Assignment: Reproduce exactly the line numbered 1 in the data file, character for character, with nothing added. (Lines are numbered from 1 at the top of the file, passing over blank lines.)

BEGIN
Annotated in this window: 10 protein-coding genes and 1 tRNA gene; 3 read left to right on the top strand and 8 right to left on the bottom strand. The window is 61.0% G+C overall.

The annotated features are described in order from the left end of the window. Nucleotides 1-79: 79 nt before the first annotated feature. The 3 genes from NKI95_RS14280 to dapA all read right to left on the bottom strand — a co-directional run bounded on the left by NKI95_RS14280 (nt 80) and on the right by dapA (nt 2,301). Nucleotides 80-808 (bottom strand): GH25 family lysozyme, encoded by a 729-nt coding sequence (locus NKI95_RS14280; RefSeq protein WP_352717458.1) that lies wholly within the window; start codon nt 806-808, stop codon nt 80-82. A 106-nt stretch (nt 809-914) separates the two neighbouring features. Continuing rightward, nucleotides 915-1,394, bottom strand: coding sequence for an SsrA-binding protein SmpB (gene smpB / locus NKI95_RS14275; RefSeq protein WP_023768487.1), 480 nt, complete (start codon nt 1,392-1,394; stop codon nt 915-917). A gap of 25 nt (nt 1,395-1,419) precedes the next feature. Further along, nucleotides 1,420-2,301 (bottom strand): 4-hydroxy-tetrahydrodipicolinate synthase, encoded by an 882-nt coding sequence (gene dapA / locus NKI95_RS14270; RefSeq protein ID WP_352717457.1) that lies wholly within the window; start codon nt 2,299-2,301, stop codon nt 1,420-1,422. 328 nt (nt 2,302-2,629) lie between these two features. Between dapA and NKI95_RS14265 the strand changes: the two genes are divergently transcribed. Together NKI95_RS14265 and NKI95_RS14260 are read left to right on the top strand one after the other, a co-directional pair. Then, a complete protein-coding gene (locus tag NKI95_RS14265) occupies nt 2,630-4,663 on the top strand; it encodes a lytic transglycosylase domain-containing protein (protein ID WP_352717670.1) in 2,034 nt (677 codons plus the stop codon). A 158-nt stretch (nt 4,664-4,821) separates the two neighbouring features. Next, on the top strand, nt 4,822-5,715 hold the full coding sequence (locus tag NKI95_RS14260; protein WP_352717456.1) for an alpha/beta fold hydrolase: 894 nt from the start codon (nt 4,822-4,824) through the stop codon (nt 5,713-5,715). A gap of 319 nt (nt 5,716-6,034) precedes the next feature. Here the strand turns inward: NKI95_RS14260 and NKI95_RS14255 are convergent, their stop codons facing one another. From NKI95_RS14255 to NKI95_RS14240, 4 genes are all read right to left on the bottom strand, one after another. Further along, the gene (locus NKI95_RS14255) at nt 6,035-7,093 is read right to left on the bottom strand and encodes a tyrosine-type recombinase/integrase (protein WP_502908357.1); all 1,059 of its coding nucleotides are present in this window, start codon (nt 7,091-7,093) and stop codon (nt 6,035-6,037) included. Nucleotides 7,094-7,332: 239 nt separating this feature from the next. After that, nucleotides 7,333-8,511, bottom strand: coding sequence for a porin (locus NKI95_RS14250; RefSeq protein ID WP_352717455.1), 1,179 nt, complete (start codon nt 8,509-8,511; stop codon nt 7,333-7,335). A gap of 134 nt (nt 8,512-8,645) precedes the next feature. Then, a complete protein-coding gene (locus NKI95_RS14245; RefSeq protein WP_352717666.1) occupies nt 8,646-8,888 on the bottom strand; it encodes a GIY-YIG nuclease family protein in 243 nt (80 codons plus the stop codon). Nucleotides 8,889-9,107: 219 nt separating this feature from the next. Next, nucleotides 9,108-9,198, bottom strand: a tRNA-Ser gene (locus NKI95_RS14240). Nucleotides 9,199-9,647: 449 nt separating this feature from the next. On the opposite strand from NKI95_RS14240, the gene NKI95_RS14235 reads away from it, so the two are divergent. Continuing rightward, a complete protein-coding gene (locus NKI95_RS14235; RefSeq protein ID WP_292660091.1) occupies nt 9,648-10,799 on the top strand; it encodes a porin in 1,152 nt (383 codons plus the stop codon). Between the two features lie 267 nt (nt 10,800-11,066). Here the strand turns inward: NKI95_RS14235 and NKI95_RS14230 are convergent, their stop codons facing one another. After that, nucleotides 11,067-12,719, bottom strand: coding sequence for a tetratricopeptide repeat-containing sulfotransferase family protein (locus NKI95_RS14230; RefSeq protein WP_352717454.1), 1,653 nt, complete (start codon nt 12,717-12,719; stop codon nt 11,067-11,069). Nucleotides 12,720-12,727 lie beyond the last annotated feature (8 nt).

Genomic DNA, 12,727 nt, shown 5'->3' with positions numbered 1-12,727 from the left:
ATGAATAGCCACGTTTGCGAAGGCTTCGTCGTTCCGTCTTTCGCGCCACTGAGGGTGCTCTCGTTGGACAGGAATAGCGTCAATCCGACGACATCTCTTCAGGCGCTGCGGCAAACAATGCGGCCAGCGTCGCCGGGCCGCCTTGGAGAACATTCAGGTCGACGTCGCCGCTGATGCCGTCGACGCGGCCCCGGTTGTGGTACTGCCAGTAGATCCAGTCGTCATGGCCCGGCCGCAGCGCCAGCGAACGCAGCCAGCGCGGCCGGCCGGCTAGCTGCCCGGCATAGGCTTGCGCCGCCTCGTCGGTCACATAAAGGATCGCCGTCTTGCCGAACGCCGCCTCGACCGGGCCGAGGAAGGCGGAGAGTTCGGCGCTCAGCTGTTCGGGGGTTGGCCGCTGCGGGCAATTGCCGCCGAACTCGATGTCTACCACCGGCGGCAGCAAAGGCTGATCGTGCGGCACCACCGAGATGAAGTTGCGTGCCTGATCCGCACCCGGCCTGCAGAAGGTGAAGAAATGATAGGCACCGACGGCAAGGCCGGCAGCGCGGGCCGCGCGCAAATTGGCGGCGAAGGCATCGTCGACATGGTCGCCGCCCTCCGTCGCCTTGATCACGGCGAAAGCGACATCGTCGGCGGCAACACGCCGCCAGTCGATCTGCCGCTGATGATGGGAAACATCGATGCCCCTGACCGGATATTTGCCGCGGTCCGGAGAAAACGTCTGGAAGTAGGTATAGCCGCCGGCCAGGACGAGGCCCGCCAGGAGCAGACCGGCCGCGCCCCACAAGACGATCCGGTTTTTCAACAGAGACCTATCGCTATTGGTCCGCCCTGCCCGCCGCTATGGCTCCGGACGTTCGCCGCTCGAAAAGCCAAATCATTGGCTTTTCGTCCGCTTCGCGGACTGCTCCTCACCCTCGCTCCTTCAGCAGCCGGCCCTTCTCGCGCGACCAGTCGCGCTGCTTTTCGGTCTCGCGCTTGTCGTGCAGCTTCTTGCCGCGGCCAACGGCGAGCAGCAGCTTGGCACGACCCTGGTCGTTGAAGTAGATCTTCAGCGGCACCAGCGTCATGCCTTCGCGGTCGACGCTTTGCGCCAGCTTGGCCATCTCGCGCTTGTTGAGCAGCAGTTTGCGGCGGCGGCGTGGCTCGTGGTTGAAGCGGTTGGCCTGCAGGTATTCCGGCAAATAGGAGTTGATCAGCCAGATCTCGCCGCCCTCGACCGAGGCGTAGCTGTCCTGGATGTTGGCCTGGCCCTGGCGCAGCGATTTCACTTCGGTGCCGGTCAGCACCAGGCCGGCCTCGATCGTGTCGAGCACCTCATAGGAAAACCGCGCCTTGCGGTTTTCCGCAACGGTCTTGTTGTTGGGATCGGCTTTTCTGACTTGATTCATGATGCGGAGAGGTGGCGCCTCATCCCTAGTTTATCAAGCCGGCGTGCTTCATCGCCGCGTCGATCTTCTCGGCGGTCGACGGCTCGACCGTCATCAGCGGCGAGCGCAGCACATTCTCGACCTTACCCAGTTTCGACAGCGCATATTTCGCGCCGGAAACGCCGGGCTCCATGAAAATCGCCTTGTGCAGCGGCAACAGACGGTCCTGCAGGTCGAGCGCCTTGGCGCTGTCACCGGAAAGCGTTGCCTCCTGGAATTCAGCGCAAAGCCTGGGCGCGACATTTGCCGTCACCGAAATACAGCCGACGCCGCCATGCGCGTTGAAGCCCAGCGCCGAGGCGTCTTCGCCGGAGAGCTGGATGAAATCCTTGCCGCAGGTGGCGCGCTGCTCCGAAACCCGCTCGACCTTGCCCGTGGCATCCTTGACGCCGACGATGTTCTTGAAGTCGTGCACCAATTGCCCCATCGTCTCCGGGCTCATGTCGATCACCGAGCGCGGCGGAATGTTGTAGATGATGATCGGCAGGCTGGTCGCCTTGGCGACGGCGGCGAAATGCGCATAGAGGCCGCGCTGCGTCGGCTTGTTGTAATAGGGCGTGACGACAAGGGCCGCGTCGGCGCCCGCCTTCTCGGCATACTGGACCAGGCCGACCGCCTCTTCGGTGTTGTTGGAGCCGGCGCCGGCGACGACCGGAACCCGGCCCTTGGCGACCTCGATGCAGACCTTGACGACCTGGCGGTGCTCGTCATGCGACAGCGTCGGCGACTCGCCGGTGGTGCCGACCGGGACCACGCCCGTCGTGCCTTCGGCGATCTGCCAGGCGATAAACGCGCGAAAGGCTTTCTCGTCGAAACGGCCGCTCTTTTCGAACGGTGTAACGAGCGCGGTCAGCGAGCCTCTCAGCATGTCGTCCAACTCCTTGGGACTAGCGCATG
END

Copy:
Annotated in this window: 10 protein-coding genes and 1 tRNA gene; 3 read left to right on the top strand and 8 right to left on the bottom strand. The window is 61.0% G+C overall.